Younger Catholics, Catholics miseducated in the John Paul II era of Catholic truth, pay a higher and higher intellectual and moral price for their refusal to engage the obvious and intellectually compelling critical arguments of many of their co-religionists and the culture at large today.  That price is the price of negotiating the cognitive dissonance created by, say, the expulsion of Fr. Bourgeois from a religious community for supporting women's ordination, while Cardinal Law, who protected one serial pedophile after another, lives in "spendorous surroundings" in Rome, in the following way: Catholic truth is the truth, and the bishops are our bishops.  And so any other truth that competes with the official narrative of the church must ipso facto not be truth at all, or must be tarnished truth.  Tarnished like what passes for truth in non-Catholic religious traditions that have departed from the successors of the apostles and have lost access to the deposit of faith in which real and complete truth is locked up.

And so we John Paul II apologists have to cut and paste, clip and patch, in order to ignore the many plain truths coming our way every day from the media, the internet, the world around us, the classroom--anywhere--as we cling to the truth taught to us only by the church.  The same truth it has taught to us for 2,000 years.  Which is mediated to us only by the bishops as successors of the apostles.  Who have the keys that lock and unlock the deposit of faith in which these salvific, unchanging truths are stored.

And we will defend that truth at all costs, and those who dispense it to us, no matter how cruel our defense begins to appear to people of good will, including some brother and sister Catholics, because that truth has prevailed.  We've won.  We won when John Paul II was beatified.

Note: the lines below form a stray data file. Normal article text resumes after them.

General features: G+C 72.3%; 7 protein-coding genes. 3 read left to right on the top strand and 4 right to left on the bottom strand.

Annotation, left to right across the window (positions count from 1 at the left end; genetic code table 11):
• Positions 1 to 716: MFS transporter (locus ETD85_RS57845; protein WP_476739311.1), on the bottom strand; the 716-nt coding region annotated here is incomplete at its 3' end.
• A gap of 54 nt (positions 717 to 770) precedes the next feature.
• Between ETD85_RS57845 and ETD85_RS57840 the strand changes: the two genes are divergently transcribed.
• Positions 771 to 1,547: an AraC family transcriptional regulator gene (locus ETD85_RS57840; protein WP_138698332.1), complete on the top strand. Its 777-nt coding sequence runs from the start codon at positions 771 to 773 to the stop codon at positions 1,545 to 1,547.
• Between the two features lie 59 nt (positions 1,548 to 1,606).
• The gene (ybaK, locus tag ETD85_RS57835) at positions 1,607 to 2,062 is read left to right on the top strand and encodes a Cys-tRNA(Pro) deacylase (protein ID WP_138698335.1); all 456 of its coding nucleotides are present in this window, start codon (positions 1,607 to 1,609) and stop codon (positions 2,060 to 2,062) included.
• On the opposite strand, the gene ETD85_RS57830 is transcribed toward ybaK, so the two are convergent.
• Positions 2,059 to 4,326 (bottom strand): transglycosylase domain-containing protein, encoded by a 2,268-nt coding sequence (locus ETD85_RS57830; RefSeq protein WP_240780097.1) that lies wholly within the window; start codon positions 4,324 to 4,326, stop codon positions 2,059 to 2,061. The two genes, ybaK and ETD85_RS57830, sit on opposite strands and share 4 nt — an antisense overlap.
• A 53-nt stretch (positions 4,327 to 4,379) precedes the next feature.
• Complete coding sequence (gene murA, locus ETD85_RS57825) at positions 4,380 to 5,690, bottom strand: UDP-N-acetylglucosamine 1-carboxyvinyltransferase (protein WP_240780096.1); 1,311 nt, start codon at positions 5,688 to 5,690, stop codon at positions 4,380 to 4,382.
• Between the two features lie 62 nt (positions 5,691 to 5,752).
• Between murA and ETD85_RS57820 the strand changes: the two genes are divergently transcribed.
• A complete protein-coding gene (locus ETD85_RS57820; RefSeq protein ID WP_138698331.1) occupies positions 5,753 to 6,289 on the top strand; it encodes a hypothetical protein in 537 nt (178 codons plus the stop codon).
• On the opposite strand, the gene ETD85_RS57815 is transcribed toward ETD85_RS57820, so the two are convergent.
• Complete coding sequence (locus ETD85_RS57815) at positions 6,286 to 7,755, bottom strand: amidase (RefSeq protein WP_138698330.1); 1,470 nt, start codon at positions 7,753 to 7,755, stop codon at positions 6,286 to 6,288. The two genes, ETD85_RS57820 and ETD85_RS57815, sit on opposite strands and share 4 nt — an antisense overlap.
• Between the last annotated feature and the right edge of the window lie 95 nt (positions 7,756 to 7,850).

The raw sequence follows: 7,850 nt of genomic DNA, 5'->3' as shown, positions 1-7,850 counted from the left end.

And only winners have the truth.  That's what truth is, by definition.  It's what wins in history.  Losers, by definition, have departed from the truth.  And in grinding the faces of the losers in the ground, we Catholic apologists modeling our practice of the faith on Bl. John Paul II's practice are actually doing a holy thing, since we're defending and vindicating the truth on which the salvation of all humanity depends.

This is, in a nutshell, the kind of crude logic I hear the John Paul II generation of Catholic apologists using, as they interact on various blogs these days (including this blog), and in other venues of discussion where the topic of Catholic truth is on the table.  It's embarrassing.  It's naive.  It demands a tremendously dehumanizing intellectual and moral price from those who push these arguments.  It is morally repulsive in its bellicose triumphalistic claim that truth is what wins in history and what loses is ipso facto untruth.

But it also happens to be the position that has "won" in the church, and it's an absolutely perfect fit for the logic of patriarchal hierarchy on which the governance system of the church depends.  And it will therefore not only not disappear now that John Paul II has been beatified, but it will continue to grow within the Catholic church.  It will continue to grow because it's being deliberately massaged from the top/center of the church now.

All things considered, I think Joan Chittister might just be right: a wiser and more humane institution might find other ways to deal with minority opinions.  Opinions which, though vanquished for the nonce, often turn out to have pointed the way to real humanity, while the dominant opinion of an era turns out to have pointed in quite the opposite direction.

The graphic is a photograph of Fr. Roy Bourgeois protesting at the School of the Americas, 1999.